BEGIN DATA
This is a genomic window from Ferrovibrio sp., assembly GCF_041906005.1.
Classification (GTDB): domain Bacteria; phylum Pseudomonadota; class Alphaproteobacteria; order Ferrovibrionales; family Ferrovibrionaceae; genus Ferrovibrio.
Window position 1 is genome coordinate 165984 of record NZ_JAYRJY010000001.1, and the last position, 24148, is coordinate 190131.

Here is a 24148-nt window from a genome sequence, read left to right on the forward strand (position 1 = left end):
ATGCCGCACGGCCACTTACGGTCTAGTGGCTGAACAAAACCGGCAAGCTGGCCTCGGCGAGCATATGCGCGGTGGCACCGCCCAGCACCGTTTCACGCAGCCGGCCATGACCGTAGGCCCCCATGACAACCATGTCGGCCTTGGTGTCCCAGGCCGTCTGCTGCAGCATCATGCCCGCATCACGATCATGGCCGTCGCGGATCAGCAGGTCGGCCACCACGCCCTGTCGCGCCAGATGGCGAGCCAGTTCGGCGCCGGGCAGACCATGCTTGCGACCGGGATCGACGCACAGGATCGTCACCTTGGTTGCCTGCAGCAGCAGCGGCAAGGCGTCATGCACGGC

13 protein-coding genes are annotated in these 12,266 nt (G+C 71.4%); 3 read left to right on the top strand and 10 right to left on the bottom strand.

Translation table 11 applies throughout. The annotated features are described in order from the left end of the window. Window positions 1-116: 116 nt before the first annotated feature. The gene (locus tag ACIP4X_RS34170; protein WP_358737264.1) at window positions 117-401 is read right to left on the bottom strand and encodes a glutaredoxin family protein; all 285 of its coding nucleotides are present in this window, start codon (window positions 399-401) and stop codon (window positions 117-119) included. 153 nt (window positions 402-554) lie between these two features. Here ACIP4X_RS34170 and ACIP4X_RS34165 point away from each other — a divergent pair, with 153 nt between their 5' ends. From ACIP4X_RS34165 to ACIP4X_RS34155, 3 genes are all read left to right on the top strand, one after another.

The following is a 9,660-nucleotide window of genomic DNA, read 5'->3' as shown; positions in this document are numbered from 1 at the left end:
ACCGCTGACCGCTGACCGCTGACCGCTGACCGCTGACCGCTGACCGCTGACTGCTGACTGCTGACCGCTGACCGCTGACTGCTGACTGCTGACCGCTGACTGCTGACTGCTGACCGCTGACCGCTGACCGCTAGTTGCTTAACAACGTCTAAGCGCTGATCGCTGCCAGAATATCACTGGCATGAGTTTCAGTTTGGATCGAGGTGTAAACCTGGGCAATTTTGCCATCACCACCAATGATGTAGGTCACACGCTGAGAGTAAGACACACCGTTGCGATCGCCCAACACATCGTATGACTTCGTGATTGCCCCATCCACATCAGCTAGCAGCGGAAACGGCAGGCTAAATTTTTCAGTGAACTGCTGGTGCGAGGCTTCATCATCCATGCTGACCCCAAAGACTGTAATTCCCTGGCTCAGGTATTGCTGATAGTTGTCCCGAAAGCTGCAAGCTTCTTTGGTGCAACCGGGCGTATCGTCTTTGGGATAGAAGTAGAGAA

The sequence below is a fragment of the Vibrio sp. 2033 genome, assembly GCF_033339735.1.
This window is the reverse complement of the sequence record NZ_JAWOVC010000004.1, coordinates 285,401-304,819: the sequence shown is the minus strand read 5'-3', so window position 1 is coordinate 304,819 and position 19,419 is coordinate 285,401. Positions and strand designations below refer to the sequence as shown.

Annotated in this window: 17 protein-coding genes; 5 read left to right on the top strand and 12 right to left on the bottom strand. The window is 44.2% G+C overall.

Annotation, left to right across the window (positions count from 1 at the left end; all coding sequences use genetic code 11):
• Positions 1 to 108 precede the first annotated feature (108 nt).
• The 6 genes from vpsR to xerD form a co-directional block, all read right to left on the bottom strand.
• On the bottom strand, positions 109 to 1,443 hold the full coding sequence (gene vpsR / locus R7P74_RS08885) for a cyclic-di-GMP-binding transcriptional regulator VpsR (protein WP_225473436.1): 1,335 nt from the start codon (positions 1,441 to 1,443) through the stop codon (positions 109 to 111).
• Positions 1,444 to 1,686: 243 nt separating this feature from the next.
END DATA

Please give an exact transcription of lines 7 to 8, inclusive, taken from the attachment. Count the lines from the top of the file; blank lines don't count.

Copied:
Translation table 11 applies throughout. The annotated features are described in order from the left end of the window. Window positions 1-116: 116 nt before the first annotated feature. The gene (locus tag ACIP4X_RS34170; protein WP_358737264.1) at window positions 117-401 is read right to left on the bottom strand and encodes a glutaredoxin family protein; all 285 of its coding nucleotides are present in this window, start codon (window positions 399-401) and stop codon (window positions 117-119) included. 153 nt (window positions 402-554) lie between these two features. Here ACIP4X_RS34170 and ACIP4X_RS34165 point away from each other — a divergent pair, with 153 nt between their 5' ends. From ACIP4X_RS34165 to ACIP4X_RS34155, 3 genes are all read left to right on the top strand, one after another.

The following is a 9,660-nucleotide window of genomic DNA, read 5'->3' as shown; positions in this document are numbered from 1 at the left end: